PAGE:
The dimensions of emotions that scientists call subjective feelings represent to the way each person's feeling and this component is difficult to describe or measure. Such feelings are not observable. The person experiencing the emotion must describe it to others. Each person's description and interpretation of an experience may be slightly different. For example, The couples in love will not explain their feeling in exactly the same ways.
Physiological responses are the simplest part of emotion because scientists have devised special methods to measure them. Sweating, blushing, or the release of adrenaline * in response to a situation that makes intense emotion can all be measured with scientific accuracy. People have very related internal responses to the same emotion. For example, when people are under pressure, their bodies produce adrenaline. This hormone helps prepare the body to either run away or fight, which is called the "fight or flight" reaction. Although the psychological part of emotions may be differing for each feeling, several different emotions can produce the similar reaction.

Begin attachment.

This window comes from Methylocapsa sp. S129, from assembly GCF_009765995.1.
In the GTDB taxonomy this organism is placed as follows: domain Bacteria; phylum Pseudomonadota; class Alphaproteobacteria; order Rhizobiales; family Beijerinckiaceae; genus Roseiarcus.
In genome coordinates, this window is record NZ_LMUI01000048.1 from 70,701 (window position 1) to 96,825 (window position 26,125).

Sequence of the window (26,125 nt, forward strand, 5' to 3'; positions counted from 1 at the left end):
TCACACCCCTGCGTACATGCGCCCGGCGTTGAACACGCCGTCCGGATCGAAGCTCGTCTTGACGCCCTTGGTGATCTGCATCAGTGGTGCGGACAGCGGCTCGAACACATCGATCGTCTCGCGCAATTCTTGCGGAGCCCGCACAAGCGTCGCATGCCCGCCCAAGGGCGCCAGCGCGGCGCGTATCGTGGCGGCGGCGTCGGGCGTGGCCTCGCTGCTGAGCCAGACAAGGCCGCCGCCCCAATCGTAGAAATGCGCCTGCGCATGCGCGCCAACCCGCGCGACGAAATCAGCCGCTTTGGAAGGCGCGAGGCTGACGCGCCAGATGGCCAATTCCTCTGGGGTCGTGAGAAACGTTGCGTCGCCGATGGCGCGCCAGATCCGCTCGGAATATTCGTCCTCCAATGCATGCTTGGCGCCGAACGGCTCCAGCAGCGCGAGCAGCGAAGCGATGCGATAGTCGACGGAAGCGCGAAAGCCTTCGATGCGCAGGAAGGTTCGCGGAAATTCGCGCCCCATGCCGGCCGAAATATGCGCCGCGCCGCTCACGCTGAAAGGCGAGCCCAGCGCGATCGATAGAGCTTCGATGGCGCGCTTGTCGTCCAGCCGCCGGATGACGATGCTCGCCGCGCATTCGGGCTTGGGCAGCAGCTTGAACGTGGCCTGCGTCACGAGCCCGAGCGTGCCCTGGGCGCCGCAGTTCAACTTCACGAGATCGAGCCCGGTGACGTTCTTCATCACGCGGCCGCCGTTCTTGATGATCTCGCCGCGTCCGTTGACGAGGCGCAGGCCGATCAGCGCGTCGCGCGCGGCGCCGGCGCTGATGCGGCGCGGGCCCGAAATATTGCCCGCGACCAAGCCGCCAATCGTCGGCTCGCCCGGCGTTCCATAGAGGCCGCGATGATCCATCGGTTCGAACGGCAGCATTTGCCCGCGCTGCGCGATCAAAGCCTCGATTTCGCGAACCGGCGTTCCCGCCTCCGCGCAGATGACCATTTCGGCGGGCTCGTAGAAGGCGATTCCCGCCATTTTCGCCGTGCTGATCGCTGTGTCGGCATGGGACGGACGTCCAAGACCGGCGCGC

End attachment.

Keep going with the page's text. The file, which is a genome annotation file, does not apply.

Expressive behavior is the sign that the emotion is being experienced. It includes fainting, a flushed face, muscle tensing, facial expressions, breathing, restlessness, or other body language. The outward expression of an emotion gives other people clues to what someone is experiencing and helps to regulate social interactions. Adrenaline or epinephrine is a hormone, or chemical messenger, that is released In response to fear, anger, panic, and other emotions. It makes the body respond to threat by increasing heart rate, breathing rate, and blood flow to the arms and legs. These and other effects prepare the body to run away or fight. Many theories have been put forward regarding emotions, and it is still an ongoing field of neurobiological research.